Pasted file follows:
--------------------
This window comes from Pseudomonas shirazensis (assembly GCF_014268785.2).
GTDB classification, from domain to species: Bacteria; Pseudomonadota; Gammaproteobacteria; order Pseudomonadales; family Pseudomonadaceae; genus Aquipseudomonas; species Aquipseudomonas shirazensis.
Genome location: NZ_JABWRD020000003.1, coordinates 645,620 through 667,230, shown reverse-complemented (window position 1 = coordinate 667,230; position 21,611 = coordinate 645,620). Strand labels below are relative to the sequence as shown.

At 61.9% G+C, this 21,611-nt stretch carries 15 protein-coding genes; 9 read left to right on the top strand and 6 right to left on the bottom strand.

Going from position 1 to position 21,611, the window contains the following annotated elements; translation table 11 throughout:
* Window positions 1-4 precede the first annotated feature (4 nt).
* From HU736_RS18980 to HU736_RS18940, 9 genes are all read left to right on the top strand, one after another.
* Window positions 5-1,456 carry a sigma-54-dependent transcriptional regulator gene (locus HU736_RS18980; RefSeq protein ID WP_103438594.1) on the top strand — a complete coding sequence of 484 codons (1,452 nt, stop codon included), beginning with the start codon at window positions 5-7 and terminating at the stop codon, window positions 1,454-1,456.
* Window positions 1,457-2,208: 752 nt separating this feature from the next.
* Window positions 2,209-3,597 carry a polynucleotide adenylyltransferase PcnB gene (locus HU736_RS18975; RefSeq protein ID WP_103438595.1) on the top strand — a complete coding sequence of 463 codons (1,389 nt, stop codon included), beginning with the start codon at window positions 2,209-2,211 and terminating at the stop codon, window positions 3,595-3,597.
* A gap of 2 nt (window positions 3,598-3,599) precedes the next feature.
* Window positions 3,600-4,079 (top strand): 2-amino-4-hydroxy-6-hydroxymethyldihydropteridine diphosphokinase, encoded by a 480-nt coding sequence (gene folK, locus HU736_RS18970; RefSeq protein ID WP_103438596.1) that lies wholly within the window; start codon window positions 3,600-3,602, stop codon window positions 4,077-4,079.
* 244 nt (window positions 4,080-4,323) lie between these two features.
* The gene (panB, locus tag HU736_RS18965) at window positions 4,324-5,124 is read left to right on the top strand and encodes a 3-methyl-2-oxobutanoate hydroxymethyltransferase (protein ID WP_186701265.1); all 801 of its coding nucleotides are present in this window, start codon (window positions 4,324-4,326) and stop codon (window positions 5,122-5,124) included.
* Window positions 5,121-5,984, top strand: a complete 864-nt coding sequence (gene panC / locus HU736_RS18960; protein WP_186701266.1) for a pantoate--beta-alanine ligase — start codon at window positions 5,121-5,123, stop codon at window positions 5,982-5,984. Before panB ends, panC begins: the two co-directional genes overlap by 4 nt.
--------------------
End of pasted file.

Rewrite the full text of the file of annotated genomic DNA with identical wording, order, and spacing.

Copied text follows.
This window comes from Pseudomonas shirazensis (assembly GCF_014268785.2).
GTDB classification, from domain to species: Bacteria; Pseudomonadota; Gammaproteobacteria; order Pseudomonadales; family Pseudomonadaceae; genus Aquipseudomonas; species Aquipseudomonas shirazensis.
Genome location: NZ_JABWRD020000003.1, coordinates 645,620 through 667,230, shown reverse-complemented (window position 1 = coordinate 667,230; position 21,611 = coordinate 645,620). Strand labels below are relative to the sequence as shown.

At 61.9% G+C, this 21,611-nt stretch carries 15 protein-coding genes; 9 read left to right on the top strand and 6 right to left on the bottom strand.

Going from position 1 to position 21,611, the window contains the following annotated elements; translation table 11 throughout:
* Window positions 1-4 precede the first annotated feature (4 nt).
* From HU736_RS18980 to HU736_RS18940, 9 genes are all read left to right on the top strand, one after another.
* Window positions 5-1,456 carry a sigma-54-dependent transcriptional regulator gene (locus HU736_RS18980; RefSeq protein ID WP_103438594.1) on the top strand — a complete coding sequence of 484 codons (1,452 nt, stop codon included), beginning with the start codon at window positions 5-7 and terminating at the stop codon, window positions 1,454-1,456.
* Window positions 1,457-2,208: 752 nt separating this feature from the next.
* Window positions 2,209-3,597 carry a polynucleotide adenylyltransferase PcnB gene (locus HU736_RS18975; RefSeq protein ID WP_103438595.1) on the top strand — a complete coding sequence of 463 codons (1,389 nt, stop codon included), beginning with the start codon at window positions 2,209-2,211 and terminating at the stop codon, window positions 3,595-3,597.
* A gap of 2 nt (window positions 3,598-3,599) precedes the next feature.
* Window positions 3,600-4,079 (top strand): 2-amino-4-hydroxy-6-hydroxymethyldihydropteridine diphosphokinase, encoded by a 480-nt coding sequence (gene folK, locus HU736_RS18970; RefSeq protein ID WP_103438596.1) that lies wholly within the window; start codon window positions 3,600-3,602, stop codon window positions 4,077-4,079.
* 244 nt (window positions 4,080-4,323) lie between these two features.
* The gene (panB, locus tag HU736_RS18965) at window positions 4,324-5,124 is read left to right on the top strand and encodes a 3-methyl-2-oxobutanoate hydroxymethyltransferase (protein ID WP_186701265.1); all 801 of its coding nucleotides are present in this window, start codon (window positions 4,324-4,326) and stop codon (window positions 5,122-5,124) included.
* Window positions 5,121-5,984, top strand: a complete 864-nt coding sequence (gene panC / locus HU736_RS18960; protein WP_186701266.1) for a pantoate--beta-alanine ligase — start codon at window positions 5,121-5,123, stop codon at window positions 5,982-5,984. Before panB ends, panC begins: the two co-directional genes overlap by 4 nt.